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Pushing through the hard times

In Middlesbrough, the charity SixtyEightFive mentors young people and encourages fathers who have no role models. Ian Williamson explains how it’s making a difference ...

In Middlesbrough, the charity SixtyEightFive mentors young people and encourages fathers who have no role models. Community Chaplain Ian Williamson explains how it’s making a difference

Ten years ago Ian Williamson was a nightclub bouncer with a drug habit. More recently he worked in prison ministry, but since January last year he’s been running the charity SixtyEightFive. It takes its name from Psalm 68:5 which speaks of God as being a father to the fatherlesses.

Working in local schools and colleges, sheltered housing, youth groups and with churches, it offers support and guidance to the community of South Bank, one of the most deprived wards in the country.

“Most young people I work with just want time and attention,” says Ian. “They are crying out for love.

“Crime, drugs and promiscuity often come about as a way to fill a void in people’s lives. God speaks of being a father to the fatherless, he defends the widows and the oppressed and he sets the lonely in families so, as Christians, I believe we need to show that same love and compassion and help meet the needs of these young people.”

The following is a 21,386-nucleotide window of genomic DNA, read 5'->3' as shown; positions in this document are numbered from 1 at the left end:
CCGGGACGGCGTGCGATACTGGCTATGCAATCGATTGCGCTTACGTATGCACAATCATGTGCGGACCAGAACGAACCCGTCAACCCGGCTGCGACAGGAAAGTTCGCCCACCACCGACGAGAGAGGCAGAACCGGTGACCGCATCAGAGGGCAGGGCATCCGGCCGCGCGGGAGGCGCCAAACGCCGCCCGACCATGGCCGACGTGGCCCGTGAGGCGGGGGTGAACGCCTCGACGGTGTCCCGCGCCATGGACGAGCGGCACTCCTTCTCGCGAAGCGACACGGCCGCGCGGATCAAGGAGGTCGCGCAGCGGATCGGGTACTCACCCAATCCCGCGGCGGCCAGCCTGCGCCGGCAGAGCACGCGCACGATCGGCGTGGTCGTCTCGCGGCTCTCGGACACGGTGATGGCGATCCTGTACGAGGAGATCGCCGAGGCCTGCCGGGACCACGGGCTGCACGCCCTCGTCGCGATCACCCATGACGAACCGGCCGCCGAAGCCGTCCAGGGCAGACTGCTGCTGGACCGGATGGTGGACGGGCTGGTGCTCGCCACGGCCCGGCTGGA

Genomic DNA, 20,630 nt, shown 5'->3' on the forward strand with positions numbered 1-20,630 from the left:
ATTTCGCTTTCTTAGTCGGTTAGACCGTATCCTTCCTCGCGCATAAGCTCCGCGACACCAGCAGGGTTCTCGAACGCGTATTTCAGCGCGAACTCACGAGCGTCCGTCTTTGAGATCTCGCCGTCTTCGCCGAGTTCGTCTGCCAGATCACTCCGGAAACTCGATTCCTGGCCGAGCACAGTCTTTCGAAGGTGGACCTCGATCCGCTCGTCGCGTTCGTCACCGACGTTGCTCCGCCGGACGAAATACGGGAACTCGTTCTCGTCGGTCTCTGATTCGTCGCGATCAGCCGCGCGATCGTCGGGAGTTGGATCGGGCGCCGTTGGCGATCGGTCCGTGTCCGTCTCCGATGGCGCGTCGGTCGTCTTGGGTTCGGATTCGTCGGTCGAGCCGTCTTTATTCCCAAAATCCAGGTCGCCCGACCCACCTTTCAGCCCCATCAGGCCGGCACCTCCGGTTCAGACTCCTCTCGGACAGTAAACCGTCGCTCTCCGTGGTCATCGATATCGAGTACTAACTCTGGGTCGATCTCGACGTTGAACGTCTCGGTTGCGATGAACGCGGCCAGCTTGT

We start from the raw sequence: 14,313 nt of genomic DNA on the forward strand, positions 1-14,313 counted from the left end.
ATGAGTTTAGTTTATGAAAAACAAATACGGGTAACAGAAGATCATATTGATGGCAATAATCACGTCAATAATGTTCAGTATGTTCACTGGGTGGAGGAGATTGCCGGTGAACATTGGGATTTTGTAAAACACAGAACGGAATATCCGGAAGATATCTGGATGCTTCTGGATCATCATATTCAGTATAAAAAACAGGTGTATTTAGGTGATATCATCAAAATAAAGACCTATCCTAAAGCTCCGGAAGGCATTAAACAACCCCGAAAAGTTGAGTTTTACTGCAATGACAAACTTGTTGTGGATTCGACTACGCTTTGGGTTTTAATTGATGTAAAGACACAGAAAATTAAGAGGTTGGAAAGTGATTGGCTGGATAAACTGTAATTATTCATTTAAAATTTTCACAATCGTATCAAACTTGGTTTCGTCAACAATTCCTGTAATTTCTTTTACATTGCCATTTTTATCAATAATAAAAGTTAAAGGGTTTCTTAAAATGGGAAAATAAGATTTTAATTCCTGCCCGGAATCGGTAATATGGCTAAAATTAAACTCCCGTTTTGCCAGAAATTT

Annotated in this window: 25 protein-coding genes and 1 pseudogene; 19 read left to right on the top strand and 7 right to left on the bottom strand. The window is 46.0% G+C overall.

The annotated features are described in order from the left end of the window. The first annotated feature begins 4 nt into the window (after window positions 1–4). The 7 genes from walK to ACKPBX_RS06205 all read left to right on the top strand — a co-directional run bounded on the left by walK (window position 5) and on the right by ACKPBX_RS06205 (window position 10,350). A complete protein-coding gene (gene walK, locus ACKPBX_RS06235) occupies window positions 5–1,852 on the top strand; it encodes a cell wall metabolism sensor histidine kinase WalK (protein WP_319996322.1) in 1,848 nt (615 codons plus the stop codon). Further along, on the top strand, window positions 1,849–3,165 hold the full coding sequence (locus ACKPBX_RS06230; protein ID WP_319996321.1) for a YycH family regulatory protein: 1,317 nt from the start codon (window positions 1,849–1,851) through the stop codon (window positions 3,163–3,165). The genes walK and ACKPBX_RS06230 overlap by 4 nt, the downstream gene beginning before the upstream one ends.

Ian has found that many of the men he works with were raised in fatherless families and their role models have often been negative ones.  “[They] like myself, grew up thinking muscles, fighting and violence – along with numerous sexual partners – determined your manhood.

“As I Christian I had the model of Christ and Christian men to follow. Through reading the Bible and receiving discipleship from godly men, I’ve learned that being a man takes emotional and spiritual strength rather than physical.

“I had to learn to be responsible and to persevere when things got tough. So I try to demonstrate the same values and behaviours I have learned whilst offering support and encouragement to these men.”

Ian, who set up the charity with his wife Rachel, says running SixtyEightFive has not been an easy task on several fronts.

“The most challenging aspect of the work has been persevering and trusting in God to provide. There have been days when finances have been short and even non-existent and I have wondered if this job is too big for me and we should call it a day.

“There have been times when the people we are trying to serve avoid us or fall back into addiction and crime and I think I am the wrong person to be doing this. Then I cry out to God and realise that it’s not about how able I am, it is about trusting in God and pushing through the hard times.”

Ian would one day like to be in a position where he can support groups and churches in other parts of the country to develop similar programmes – and be able to fund another pair of hands to run the business side of the charity.

Meantime he continues to take the long view. “The most rewarding thing is sharing about God’s grace – and seeing the hope in people’s eyes as they realise that Jesus provides a way out of any negative situation into new life.”

Ian is looking for 100 supporters who could donate £10 a month to fund “an extra pair of hands” in the office.  If you can help please contact him.



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